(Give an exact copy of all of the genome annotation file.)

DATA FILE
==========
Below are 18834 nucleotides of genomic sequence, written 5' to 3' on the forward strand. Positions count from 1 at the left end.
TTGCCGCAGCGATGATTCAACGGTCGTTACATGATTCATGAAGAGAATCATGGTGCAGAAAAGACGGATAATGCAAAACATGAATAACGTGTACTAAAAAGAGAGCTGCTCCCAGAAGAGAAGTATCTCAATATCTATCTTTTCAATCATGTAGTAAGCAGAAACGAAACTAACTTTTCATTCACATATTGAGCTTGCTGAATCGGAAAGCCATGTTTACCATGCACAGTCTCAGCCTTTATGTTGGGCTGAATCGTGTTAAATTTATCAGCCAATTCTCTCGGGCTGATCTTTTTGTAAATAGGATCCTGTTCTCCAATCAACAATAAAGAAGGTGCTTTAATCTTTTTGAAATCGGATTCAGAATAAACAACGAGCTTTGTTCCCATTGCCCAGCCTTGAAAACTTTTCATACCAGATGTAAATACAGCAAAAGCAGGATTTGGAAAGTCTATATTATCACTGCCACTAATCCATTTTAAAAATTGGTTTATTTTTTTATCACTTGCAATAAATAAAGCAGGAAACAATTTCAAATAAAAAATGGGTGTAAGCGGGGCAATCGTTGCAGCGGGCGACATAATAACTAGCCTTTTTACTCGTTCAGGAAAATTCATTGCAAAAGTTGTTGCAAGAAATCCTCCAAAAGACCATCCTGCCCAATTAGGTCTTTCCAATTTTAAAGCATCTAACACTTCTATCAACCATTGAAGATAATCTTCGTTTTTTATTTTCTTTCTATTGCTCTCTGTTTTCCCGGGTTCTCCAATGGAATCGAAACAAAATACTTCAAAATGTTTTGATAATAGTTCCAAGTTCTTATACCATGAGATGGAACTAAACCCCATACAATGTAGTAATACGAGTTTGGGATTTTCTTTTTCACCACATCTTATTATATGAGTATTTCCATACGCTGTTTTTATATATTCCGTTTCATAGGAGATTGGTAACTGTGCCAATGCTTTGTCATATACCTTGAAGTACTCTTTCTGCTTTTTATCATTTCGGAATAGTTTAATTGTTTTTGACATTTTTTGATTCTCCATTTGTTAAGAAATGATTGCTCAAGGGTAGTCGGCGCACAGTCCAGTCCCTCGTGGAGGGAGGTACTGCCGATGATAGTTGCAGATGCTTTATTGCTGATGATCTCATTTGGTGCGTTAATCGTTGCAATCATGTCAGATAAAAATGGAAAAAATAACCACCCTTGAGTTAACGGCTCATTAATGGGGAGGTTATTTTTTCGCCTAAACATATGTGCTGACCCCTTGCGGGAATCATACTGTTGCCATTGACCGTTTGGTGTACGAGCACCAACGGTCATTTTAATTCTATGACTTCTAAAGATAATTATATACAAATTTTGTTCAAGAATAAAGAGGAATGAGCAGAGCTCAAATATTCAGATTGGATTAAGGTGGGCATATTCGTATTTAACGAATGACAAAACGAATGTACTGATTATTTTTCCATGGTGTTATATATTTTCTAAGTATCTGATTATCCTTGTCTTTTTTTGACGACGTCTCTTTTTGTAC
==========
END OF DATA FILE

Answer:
Below are 18834 nucleotides of genomic sequence, written 5' to 3' on the forward strand. Positions count from 1 at the left end.
TTGCCGCAGCGATGATTCAACGGTCGTTACATGATTCATGAAGAGAATCATGGTGCAGAAAAGACGGATAATGCAAAACATGAATAACGTGTACTAAAAAGAGAGCTGCTCCCAGAAGAGAAGTATCTCAATATCTATCTTTTCAATCATGTAGTAAGCAGAAACGAAACTAACTTTTCATTCACATATTGAGCTTGCTGAATCGGAAAGCCATGTTTACCATGCACAGTCTCAGCCTTTATGTTGGGCTGAATCGTGTTAAATTTATCAGCCAATTCTCTCGGGCTGATCTTTTTGTAAATAGGATCCTGTTCTCCAATCAACAATAAAGAAGGTGCTTTAATCTTTTTGAAATCGGATTCAGAATAAACAACGAGCTTTGTTCCCATTGCCCAGCCTTGAAAACTTTTCATACCAGATGTAAATACAGCAAAAGCAGGATTTGGAAAGTCTATATTATCACTGCCACTAATCCATTTTAAAAATTGGTTTATTTTTTTATCACTTGCAATAAATAAAGCAGGAAACAATTTCAAATAAAAAATGGGTGTAAGCGGGGCAATCGTTGCAGCGGGCGACATAATAACTAGCCTTTTTACTCGTTCAGGAAAATTCATTGCAAAAGTTGTTGCAAGAAATCCTCCAAAAGACCATCCTGCCCAATTAGGTCTTTCCAATTTTAAAGCATCTAACACTTCTATCAACCATTGAAGATAATCTTCGTTTTTTATTTTCTTTCTATTGCTCTCTGTTTTCCCGGGTTCTCCAATGGAATCGAAACAAAATACTTCAAAATGTTTTGATAATAGTTCCAAGTTCTTATACCATGAGATGGAACTAAACCCCATACAATGTAGTAATACGAGTTTGGGATTTTCTTTTTCACCACATCTTATTATATGAGTATTTCCATACGCTGTTTTTATATATTCCGTTTCATAGGAGATTGGTAACTGTGCCAATGCTTTGTCATATACCTTGAAGTACTCTTTCTGCTTTTTATCATTTCGGAATAGTTTAATTGTTTTTGACATTTTTTGATTCTCCATTTGTTAAGAAATGATTGCTCAAGGGTAGTCGGCGCACAGTCCAGTCCCTCGTGGAGGGAGGTACTGCCGATGATAGTTGCAGATGCTTTATTGCTGATGATCTCATTTGGTGCGTTAATCGTTGCAATCATGTCAGATAAAAATGGAAAAAATAACCACCCTTGAGTTAACGGCTCATTAATGGGGAGGTTATTTTTTCGCCTAAACATATGTGCTGACCCCTTGCGGGAATCATACTGTTGCCATTGACCGTTTGGTGTACGAGCACCAACGGTCATTTTAATTCTATGACTTCTAAAGATAATTATATACAAATTTTGTTCAAGAATAAAGAGGAATGAGCAGAGCTCAAATATTCAGATTGGATTAAGGTGGGCATATTCGTATTTAACGAATGACAAAACGAATGTACTGATTATTTTTCCATGGTGTTATATATTTTCTAAGTATCTGATTATCCTTGTCTTTTTTTGACGACGTCTCTTTTTGTAC